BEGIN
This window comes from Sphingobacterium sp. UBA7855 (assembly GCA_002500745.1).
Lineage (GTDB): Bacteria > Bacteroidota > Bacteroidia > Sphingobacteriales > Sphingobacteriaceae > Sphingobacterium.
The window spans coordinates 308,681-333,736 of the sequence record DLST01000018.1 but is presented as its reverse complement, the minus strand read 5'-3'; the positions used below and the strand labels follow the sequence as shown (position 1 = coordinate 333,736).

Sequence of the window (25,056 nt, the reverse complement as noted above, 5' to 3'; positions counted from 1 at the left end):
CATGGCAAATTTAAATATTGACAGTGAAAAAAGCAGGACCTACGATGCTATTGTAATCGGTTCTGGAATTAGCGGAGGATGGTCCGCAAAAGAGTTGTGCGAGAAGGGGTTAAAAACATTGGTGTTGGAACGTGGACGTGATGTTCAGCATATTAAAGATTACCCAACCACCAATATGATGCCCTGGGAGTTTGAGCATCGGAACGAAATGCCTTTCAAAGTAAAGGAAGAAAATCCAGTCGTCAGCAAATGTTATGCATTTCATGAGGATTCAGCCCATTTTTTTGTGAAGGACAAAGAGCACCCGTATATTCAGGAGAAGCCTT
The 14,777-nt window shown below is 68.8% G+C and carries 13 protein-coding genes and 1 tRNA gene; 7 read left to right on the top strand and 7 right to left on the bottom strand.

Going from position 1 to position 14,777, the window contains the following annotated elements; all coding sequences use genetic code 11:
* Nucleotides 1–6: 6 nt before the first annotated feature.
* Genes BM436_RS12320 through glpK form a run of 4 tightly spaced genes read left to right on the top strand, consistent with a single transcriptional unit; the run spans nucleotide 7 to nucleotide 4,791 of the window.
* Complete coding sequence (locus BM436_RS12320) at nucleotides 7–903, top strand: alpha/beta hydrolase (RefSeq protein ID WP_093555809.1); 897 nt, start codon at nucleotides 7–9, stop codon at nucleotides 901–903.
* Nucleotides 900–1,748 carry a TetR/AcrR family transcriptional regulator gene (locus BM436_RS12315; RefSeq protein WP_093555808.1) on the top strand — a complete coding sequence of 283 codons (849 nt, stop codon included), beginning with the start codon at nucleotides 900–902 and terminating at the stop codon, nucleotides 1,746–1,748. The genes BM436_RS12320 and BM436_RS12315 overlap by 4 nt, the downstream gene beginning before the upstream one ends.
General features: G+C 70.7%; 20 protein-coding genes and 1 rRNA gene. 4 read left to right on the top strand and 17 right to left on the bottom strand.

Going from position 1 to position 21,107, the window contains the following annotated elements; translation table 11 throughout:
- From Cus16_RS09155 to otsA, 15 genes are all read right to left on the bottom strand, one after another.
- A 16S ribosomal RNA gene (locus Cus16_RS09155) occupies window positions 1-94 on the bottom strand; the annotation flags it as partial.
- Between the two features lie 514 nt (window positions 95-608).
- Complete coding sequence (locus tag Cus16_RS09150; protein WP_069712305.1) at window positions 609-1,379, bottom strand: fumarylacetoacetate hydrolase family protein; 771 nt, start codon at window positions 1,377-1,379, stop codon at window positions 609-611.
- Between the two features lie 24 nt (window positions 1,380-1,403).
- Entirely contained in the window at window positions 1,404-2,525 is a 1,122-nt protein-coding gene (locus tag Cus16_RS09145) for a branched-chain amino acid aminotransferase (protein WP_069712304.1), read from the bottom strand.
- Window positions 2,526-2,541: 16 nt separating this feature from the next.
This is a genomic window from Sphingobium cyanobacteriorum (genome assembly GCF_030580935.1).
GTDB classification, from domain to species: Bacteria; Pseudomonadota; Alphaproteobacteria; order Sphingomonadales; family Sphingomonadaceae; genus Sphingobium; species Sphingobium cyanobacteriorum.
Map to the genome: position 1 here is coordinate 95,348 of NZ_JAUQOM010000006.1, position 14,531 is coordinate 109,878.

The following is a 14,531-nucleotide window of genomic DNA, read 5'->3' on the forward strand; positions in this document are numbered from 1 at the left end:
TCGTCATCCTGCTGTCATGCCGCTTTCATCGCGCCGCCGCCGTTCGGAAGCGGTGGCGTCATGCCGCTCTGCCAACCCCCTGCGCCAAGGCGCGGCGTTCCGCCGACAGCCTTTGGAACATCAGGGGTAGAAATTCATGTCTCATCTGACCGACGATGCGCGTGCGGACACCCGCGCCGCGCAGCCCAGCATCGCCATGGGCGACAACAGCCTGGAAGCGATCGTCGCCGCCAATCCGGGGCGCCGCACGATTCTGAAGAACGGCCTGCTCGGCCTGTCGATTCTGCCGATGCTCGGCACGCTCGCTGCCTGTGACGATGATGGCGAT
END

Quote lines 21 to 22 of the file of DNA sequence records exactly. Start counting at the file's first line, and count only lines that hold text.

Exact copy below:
This is a genomic window from Sphingobium cyanobacteriorum (genome assembly GCF_030580935.1).
GTDB classification, from domain to species: Bacteria; Pseudomonadota; Alphaproteobacteria; order Sphingomonadales; family Sphingomonadaceae; genus Sphingobium; species Sphingobium cyanobacteriorum.